Tips to help keep children safe in or around water this summer.
Published: April 28, 2016
By: Paige Townley
Summer is synonymous with swimming. And whether at the pool, at the lake or at the beach, it’s important to practice water safety – especially with children.
According to the Centers for Disease Control and Prevention (CDC), children ages 1 through 4 have the highest drowning rates. In fact, drowning is responsible for more deaths among children ages 1 to 4 than any other cause except birth defects. Among children ages 1 to 14, drowning is the second-leading cause of unintentional injury-related death behind motor vehicle crashes.
To avoid becoming one of these statistics, there are many steps that can be taken to keep children safe in or around water.
Expose Children Early
Expose children as early as possible to the water. “By the time a child gets older, they have had time for fears to firmly establish,” says Laysea Chasteen, director of aquatics for the Hoover Family Branch of the YMCA of Greater Birmingham. “If that happens, it’s so much harder to break those fears and move past them.”
That exposure to the water, adds Dollie Brice, instructor at Samford University and head of the Samford Summer Swim Program, can come from numerous places, not just a pool. “With little ones, let the water trickle down over their faces in the kitchen sink, or get the hose in the back yard,” she says. “Kids naturally love the water, and it can be so much fun. Have fun with them and expose them to water as soon as safely possible in the context that you can.”
With children, supervision is important at all times. “Young children under the age of 4 should be within an arm’s reach of an adult at all times so that if something happens, the adult can easily reach and get them,” says Brice.
If an emergency does occur, it’s important to have the proper rescue equipment by the pool, as well as a phone nearby so someone can call 911 immediately. And even if a child is swimming in a public setting with lifeguards on duty, parents or a designated responsible adult should actively supervise children. “If your child is around water, stay off of your cell phone or anything that takes your attention away from your child,” Chasteen adds. “Being on the phone is essentially the same as leaving them unsupervised.”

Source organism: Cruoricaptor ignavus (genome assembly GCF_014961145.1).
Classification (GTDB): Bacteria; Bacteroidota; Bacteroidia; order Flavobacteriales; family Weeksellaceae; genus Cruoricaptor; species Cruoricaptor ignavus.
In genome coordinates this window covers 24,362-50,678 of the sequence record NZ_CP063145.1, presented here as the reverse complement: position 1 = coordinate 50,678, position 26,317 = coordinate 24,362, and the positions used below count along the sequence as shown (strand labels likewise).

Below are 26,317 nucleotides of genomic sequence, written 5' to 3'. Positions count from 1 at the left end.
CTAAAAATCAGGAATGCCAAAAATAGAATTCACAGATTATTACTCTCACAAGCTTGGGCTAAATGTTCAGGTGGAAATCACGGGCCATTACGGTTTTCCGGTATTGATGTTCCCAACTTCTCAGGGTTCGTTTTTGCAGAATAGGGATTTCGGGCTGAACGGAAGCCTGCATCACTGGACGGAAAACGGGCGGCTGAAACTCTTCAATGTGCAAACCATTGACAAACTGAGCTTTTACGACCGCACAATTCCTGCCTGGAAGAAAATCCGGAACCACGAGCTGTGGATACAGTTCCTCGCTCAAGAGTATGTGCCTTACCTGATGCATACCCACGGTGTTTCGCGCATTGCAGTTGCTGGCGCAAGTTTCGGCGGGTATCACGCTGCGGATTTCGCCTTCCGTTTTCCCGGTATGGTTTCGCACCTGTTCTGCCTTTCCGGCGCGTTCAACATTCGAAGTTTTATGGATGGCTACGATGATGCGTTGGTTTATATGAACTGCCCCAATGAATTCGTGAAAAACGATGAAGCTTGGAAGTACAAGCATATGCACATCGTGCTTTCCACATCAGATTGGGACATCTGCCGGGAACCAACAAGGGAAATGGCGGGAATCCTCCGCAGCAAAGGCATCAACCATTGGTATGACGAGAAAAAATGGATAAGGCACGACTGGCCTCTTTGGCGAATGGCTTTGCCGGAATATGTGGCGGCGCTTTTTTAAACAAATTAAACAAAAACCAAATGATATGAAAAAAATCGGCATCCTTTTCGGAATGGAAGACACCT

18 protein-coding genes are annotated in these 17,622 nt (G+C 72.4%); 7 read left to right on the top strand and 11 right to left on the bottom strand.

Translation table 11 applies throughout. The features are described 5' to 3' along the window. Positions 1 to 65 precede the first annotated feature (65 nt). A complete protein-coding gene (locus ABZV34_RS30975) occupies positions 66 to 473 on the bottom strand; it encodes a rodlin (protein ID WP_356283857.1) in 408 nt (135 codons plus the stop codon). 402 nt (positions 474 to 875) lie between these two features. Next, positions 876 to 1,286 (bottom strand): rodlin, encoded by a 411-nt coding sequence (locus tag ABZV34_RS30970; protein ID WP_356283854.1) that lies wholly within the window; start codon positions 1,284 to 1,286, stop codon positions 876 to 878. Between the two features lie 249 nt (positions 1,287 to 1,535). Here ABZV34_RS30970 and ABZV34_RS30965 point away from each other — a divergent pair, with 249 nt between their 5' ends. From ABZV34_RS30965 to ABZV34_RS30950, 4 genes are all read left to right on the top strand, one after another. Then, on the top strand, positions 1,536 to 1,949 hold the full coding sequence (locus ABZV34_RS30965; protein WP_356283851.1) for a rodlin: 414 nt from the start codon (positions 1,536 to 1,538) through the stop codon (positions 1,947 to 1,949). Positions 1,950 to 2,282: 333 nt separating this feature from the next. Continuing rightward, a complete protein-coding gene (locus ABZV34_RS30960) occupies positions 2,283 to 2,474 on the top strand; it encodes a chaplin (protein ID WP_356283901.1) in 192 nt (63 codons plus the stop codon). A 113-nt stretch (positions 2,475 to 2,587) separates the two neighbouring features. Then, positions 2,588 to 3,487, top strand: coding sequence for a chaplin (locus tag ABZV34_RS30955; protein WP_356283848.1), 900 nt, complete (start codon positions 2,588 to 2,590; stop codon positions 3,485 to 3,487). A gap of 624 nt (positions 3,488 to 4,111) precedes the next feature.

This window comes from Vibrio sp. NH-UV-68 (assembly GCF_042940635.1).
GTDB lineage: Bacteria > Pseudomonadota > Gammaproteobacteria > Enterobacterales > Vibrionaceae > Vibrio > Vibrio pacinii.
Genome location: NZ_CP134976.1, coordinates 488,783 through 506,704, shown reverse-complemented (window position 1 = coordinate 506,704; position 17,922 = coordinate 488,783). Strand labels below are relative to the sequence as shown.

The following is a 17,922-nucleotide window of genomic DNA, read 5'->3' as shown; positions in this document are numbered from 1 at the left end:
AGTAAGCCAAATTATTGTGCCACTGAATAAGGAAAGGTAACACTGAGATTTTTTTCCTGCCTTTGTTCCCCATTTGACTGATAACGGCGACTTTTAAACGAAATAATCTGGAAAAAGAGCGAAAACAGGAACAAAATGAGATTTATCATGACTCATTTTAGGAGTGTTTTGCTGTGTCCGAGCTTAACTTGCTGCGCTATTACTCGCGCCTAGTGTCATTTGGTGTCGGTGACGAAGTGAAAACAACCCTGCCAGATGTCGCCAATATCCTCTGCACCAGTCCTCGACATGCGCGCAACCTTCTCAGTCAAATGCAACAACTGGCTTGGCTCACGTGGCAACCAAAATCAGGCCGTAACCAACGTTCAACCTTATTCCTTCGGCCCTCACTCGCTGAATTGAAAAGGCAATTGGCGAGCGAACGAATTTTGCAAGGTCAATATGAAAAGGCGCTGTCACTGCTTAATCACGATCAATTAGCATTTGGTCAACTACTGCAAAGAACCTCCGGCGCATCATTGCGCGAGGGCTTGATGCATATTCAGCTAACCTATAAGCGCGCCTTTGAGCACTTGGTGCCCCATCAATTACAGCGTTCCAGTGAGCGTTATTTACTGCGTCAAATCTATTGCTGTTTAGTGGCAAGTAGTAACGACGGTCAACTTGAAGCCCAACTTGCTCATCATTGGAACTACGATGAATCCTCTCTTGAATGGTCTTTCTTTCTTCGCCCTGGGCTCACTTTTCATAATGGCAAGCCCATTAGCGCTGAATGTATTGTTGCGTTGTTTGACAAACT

Even when children aren’t in the pool, there are still many steps to be taken to ensure an accident doesn’t occur. Barriers at least four feet high with gates that are self-closing should completely surround a pool, and a pool (or hot tub) should always be covered when not in use. Toys should be kept away from the pool when not in use, inflatable toys should be deflated, and tricycles and other riding toys should never be used near the pool. “If you have a backyard pool, consider placing a safety alarm on it,” Brice adds. “There are different versions depending on the pool type, and it alerts you if something is in the pool. Most alarms have an in-house remote that receives alerts up to 200 feet away from the pool.”
It’s important to follow pool rules in a public setting, but parents should also create guidelines that the entire family understands and follows. “Establish rules for your family and enforce them without fail,” Chasteen says. “For example, set limits based on each person’s ability. Do not let anyone play around drains and suction fittings, and do not allow swimmers to hyperventilate before swimming under water or have breath-holding contests.”
Schedule Swim Lessons
One of the best ways to ensure a child is safe around the water is enrolling them in swim lessons with a certified swim instructor. The American Academy of Pediatrics (AAP) believes that children are not ready for formal swimming lessons until after their fourth birthday (because they cannot voluntarily hold their breath for significant amounts of time before that age).
Although the AAP believes infants and toddlers aren’t immune from drowning after participating in swim lessons, lessons at an age younger than 4 could help teach a child to love the water and potentially help parents become more comfortable having their child in and around water.
“We offer a parent and child class for children as young as 6 months up to the age of 3, which is a great way for not only the child to adjust to water but also parents as well,” says D’Awvalo Turnipseed, supervisor of the aquatics department at St. Vincent’s One-Nineteen. “The class promotes water safety while getting children comfortable in the water. It’s a great way to build a child’s confidence so that they aren’t scared of water later on. The class also demonstrates to parents some safety tips they should take when in and around water as well. So it’s beneficial to both parent and child.”
Swim programs typically vary as to the age children can enroll, and some offer private lessons in addition to group classes. When selecting a program, parents should always select a class that fits their child’s personality and ability. Adds Chasteen, “We encourage parents to enroll [their child] in private swim lessons until at least the age of 3, then after that they can choose between private or group lessons.”
Paige Townley is a Birmingham based freelance writer.
Safety around water should always be top priority. Here are other tips to follow:
- Never swim alone. Always swim with a buddy.
- Swim in designated areas supervised by lifeguards.
- Young children or inexperienced swimmers should wear U.S. Coast Guard-approved life jackets around water.
- Make sure the pool is clear and clean and you can see the bottom.
- Never go head first into water less than nine feet deep.
- If a child is missing, always check the water first. Seconds count in preventing death or disability.
- Enroll in home pool safety, water safety, first aid, and CPR/AED courses to learn how to prevent and respond to emergencies.